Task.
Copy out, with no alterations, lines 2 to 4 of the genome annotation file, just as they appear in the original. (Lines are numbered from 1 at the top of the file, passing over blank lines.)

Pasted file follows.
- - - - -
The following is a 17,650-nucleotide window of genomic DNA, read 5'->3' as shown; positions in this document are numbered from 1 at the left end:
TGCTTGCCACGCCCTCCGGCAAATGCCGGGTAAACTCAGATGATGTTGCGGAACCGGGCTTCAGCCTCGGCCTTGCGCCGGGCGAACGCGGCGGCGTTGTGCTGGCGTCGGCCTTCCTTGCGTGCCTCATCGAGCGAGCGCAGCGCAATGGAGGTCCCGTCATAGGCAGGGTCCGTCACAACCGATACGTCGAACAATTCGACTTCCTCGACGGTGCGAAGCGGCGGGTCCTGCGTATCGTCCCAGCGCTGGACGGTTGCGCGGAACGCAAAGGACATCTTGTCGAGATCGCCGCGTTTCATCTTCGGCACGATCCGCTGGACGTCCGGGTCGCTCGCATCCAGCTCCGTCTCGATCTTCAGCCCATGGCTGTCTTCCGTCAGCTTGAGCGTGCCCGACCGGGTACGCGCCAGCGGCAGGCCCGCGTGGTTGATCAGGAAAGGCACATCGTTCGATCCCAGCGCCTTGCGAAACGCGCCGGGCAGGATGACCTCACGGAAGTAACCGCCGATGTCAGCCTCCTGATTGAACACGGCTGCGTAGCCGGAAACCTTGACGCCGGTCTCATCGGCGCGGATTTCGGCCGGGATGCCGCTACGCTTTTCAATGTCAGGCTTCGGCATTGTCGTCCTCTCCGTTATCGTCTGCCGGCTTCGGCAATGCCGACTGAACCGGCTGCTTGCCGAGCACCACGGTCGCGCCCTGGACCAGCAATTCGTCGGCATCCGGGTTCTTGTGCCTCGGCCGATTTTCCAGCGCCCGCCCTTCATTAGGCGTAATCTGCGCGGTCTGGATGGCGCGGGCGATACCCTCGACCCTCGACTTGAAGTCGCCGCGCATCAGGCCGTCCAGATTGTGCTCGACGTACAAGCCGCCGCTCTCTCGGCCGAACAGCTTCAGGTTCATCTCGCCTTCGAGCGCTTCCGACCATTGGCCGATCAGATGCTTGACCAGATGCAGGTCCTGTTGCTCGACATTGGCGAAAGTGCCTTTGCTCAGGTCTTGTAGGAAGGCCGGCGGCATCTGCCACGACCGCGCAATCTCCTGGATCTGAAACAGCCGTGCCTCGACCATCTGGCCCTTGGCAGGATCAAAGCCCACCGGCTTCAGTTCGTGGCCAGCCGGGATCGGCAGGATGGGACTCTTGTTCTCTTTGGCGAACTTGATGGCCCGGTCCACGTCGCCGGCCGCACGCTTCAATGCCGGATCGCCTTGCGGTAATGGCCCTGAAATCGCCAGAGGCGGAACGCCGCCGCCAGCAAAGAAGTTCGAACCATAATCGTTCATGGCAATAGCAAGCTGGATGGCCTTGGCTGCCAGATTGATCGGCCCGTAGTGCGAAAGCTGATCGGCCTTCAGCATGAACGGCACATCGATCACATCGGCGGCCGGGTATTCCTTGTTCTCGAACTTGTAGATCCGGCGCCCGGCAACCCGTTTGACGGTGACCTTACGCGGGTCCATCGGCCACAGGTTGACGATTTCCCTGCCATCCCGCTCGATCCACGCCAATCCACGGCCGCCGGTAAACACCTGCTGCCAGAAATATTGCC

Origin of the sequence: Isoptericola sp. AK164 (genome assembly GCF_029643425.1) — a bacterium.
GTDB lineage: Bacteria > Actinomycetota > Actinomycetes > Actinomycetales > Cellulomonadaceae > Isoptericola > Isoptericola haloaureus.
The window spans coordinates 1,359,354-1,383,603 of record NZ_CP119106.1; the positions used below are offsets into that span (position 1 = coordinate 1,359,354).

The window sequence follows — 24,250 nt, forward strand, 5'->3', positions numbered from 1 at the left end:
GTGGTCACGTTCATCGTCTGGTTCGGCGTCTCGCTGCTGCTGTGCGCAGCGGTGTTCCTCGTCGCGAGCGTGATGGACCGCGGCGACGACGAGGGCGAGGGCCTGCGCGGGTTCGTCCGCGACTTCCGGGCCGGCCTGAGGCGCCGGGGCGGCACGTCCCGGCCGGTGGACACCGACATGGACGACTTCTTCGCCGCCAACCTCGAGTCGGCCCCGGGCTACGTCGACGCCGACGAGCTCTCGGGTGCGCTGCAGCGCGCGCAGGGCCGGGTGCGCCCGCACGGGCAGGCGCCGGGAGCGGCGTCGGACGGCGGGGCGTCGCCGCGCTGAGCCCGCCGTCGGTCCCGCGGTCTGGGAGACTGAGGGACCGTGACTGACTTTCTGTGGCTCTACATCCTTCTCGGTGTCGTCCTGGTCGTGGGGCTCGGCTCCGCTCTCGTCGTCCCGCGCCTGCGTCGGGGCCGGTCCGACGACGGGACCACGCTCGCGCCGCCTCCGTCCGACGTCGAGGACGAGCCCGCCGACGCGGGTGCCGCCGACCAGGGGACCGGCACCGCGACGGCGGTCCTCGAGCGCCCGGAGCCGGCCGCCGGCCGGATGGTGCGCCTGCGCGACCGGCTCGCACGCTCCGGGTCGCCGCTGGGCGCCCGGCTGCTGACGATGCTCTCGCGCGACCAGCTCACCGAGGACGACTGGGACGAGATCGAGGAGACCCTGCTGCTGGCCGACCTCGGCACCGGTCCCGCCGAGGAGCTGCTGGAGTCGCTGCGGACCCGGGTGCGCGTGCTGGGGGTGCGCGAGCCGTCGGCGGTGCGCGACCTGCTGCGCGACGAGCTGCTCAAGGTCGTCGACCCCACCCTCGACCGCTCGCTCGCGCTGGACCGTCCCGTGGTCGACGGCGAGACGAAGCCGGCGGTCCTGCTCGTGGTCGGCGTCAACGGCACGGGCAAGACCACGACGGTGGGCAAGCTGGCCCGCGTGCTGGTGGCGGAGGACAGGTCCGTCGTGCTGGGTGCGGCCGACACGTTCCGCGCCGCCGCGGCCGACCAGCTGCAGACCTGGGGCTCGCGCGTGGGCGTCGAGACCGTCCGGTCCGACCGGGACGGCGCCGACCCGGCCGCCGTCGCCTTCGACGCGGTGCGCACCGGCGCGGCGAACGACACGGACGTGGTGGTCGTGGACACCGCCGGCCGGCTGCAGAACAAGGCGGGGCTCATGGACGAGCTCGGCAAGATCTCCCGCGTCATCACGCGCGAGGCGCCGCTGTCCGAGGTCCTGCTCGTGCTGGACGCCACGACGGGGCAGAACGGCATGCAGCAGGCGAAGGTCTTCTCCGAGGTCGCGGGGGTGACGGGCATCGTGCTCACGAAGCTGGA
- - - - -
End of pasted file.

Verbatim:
TGCTTGCCACGCCCTCCGGCAAATGCCGGGTAAACTCAGATGATGTTGCGGAACCGGGCTTCAGCCTCGGCCTTGCGCCGGGCGAACGCGGCGGCGTTGTGCTGGCGTCGGCCTTCCTTGCGTGCCTCATCGAGCGAGCGCAGCGCAATGGAGGTCCCGTCATAGGCAGGGTCCGTCACAACCGATACGTCGAACAATTCGACTTCCTCGACGGTGCGAAGCGGCGGGTCCTGCGTATCGTCCCAGCGCTGGACGGTTGCGCGGAACGCAAAGGACATCTTGTCGAGATCGCCGCGTTTCATCTTCGGCACGATCCGCTGGACGTCCGGGTCGCTCGCATCCAGCTCCGTCTCGATCTTCAGCCCATGGCTGTCTTCCGTCAGCTTGAGCGTGCCCGACCGGGTACGCGCCAGCGGCAGGCCCGCGTGGTTGATCAGGAAAGGCACATCGTTCGATCCCAGCGCCTTGCGAAACGCGCCGGGCAGGATGACCTCACGGAAGTAACCGCCGATGTCAGCCTCCTGATTGAACACGGCTGCGTAGCCGGAAACCTTGACGCCGGTCTCATCGGCGCGGATTTCGGCCGGGATGCCGCTACGCTTTTCAATGTCAGGCTTCGGCATTGTCGTCCTCTCCGTTATCGTCTGCCGGCTTCGGCAATGCCGACTGAACCGGCTGCTTGCCGAGCACCACGGTCGCGCCCTGGACCAGCAATTCGTCGGCATCCGGGTTCTTGTGCCTCGGCCGATTTTCCAGCGCCCGCCCTTCATTAGGCGTAATCTGCGCGGTCTGGATGGCGCGGGCGATACCCTCGACCCTCGACTTGAAGTCGCCGCGCATCAGGCCGTCCAGATTGTGCTCGACGTACAAGCCGCCGCTCTCTCGGCCGAACAGCTTCAGGTTCATCTCGCCTTCGAGCGCTTCCGACCATTGGCCGATCAGATGCTTGACCAGATGCAGGTCCTGTTGCTCGACATTGGCGAAAGTGCCTTTGCTCAGGTCTTGTAGGAAGGCCGGCGGCATCTGCCACGACCGCGCAATCTCCTGGATCTGAAACAGCCGTGCCTCGACCATCTGGCCCTTGGCAGGATCAAAGCCCACCGGCTTCAGTTCGTGGCCAGCCGGGATCGGCAGGATGGGACTCTTGTTCTCTTTGGCGAACTTGATGGCCCGGTCCACGTCGCCGGCCGCACGCTTCAATGCCGGATCGCCTTGCGGTAATGGCCCTGAAATCGCCAGAGGCGGAACGCCGCCGCCAGCAAAGAAGTTCGAACCATAATCGTTCATGGCAATAGCAAGCTGGATGGCCTTGGCTGCCAGATTGATCGGCCCGTAGTGCGAAAGCTGATCGGCCTTCAGCATGAACGGCACATCGATCACATCGGCGGCCGGGTATTCCTTGTTCTCGAACTTGTAGATCCGGCGCCCGGCAACCCGTTTGACGGTGACCTTACGCGGGTCCATCGGCCACAGGTTGACGATTTCCCTGCCATCCCGCTCGATCCACGCCAATCCACGGCCGCCGGTAAACACCTGCTGCCAGAAATATTGCC

Origin of the sequence: Isoptericola sp. AK164 (genome assembly GCF_029643425.1) — a bacterium.
GTDB lineage: Bacteria > Actinomycetota > Actinomycetes > Actinomycetales > Cellulomonadaceae > Isoptericola > Isoptericola haloaureus.